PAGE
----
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Note: This Early Access game is not complete and may or may not change further. If you are not excited to play this game in its current state, then you should wait to see if the game progresses further in development. Learn more
Good day expecting dads!
Today Ryan Huggins shares some details on the process of level design for Dad Quest:
"Hello everyone! I’m Ryan Huggins, the designer of Dad Quest. Today we’re gonna take a very brief look at one of the design philosophies central to my approach to Dad Quest’s tone and humor. This approach is shared with the other members of the team, but this post probably focuses a bit more on my thought process. Hope you enjoy!
Dad Quest is a game composed of weird situational humor, action platforming, and subversion. So with that said, most of what makes Dad Quest, Dad Quest, is not humor, but the approach to the game’s tone. That tone arises not necessarily from the jokes themselves, but from the CONTEXT in which they occur. Context is one of the words that comes up most often when we are discussing Dad Quest and in a lot of scenarios, it is context that makes what might be a truly terrible, sad, unfunny sequence into one that makes the player smile or laugh. As a designer, that context is what creates a space where you can subvert a player’s expectations, and therefore allows you to be funny in a satisfying way.
So, making levels in Dad Quest has been an interesting experience for me. Normally, I wouldn’t really consider myself to be a level designer, ESPECIALLY not for comedy games. In fact, previously I believed that level design, systems design, and narrative design were so intertwined that it would be almost trivial to differentiate between the skills required for the development of small games.
Oh boy, WAS I WRONG.
Here are some examples of just a SMALL portion of the sketches I’ve done just for the first 30-40 minutes of the game. I would say this makes up about 8% of the total sketches and only 1.5 of these images even have any connection to what’s currently in the game.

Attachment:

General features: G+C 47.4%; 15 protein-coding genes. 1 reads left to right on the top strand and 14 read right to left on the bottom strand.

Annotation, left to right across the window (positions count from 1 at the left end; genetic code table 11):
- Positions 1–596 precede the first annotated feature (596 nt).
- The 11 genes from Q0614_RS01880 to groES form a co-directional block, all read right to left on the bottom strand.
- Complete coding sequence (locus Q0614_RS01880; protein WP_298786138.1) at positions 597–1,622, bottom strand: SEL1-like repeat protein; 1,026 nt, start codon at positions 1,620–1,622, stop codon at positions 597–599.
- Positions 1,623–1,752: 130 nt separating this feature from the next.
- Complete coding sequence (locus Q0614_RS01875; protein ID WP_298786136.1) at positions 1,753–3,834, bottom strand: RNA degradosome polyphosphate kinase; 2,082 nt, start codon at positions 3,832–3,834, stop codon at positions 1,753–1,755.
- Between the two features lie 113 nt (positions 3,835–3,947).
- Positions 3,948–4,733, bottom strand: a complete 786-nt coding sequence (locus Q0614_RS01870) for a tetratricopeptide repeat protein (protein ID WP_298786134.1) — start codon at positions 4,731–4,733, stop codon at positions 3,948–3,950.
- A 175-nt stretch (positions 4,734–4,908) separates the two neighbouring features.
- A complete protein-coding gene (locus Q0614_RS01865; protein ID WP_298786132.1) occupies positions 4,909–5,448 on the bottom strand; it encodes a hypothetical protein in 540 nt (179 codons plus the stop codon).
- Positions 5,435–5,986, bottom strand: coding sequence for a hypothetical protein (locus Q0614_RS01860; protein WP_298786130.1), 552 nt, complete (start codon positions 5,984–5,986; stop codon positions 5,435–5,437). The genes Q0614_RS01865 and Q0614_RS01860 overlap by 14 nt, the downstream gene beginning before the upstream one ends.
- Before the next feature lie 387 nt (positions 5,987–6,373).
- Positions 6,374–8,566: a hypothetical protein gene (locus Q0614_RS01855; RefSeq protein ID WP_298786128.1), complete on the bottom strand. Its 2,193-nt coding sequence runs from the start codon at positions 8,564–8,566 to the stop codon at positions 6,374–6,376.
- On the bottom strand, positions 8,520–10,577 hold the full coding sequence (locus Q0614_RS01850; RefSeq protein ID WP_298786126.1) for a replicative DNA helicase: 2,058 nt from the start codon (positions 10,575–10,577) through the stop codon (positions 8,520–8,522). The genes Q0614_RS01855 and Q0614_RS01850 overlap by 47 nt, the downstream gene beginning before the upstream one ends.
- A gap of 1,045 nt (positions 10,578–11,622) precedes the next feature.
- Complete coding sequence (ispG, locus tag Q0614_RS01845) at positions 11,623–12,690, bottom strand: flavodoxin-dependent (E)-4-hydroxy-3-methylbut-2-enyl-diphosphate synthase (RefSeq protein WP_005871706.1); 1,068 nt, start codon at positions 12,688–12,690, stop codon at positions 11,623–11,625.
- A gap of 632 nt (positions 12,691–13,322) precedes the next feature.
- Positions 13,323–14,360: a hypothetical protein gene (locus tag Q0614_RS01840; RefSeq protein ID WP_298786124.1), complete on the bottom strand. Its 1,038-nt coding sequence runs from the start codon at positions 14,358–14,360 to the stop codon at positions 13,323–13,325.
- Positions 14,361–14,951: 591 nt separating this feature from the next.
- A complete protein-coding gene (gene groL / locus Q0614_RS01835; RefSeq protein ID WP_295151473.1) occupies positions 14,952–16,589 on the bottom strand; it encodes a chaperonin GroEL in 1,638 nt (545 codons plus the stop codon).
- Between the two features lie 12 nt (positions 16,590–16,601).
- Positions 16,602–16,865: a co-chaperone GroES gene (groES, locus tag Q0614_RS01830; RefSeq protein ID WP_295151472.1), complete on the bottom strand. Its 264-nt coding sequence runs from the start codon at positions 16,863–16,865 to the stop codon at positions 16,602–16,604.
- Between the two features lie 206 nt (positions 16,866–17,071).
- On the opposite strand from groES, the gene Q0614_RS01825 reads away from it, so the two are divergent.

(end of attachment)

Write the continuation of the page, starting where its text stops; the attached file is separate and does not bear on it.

Level design and implementation is such a huge part of the game development equation that it takes up almost 70% of my development time on Dad Quest. I not only had no idea how time consuming it is, I also had no idea just how difficult it is to get right.
To many outside viewers of Dad Quest, it might appear that our focus might be on what's ‘funny', or what is outlandish and weird (especially because we make so much silly promotional content), but that is not necessarily the case. We learned not to do this pretty early in the game's development, because one question that was asked pretty frequently was, ‘What is funny?' Unfortunately, as we learned, what's funny isn't always what's fun - and even moreso, being funny in a vacuum is not satisfying.
As I grew as a game designer and into my design role for Dad Quest, I developed what I believe is an even better question: ‘Does the context of this situation lend itself to a humorous outcome?' This question changes how you approach the problem in a number of ways and that perspective change (context change, even) means everything to me when I think about how I'm setting the stage for any interaction. (An additional easter egg is that you can replace “humorous” with any type of outcome and the question still works!)
So, how does our comedy philosophy work its way into Dad Quest? As I’ve said, comedy is, in a lot of ways, not something that we meticulously plan out in Dad Quest, but as a group, we laugh a lot and have a lot of fun. We try to channel that into our game’s context, setting and world. Really, we just work quite hard to create that narrative, gameplay, and visual context where a lot of funny, subversive, amusing, or just ridiculous things can happen. This is very much our preferred work environment! Then, as game developers and artists, we let these things happen somewhat organically within the game. The writing, gameplay, art, music, etc existing as a way for us to facilitate the telling of our story. And that story is just a bunch of bad (dad) jokes that we created a whole world for, so that they could exist without feeling arbitrary.
Dad Quest launches on Steam on February 23rd in Early Access
Today we're pleased to announce the release date for Dad Quest on Steam Early Access. That date will be.... 23rd of February 2017!
Those of you who backed the Kickstarter will be given a steam code in the coming weeks. It is important to note that it will not be the final version as we will still be completing some refinements and polish to improve Dad Quest when it launches at the end of next month.
Additionally, we have just launched a short competition over on the Excalibur website which will let you win your very own Dad Quest mug. Here it is in all its glory!
You can enter the competition by clicking the link below:
Win A Mug!
Tomorrow we'll have a new blog from Ryan Huggins, the designer of Dad Quest which will talk in detail about level design. So remember to add Dad Quest to your wishlist to stay up to date with all news.
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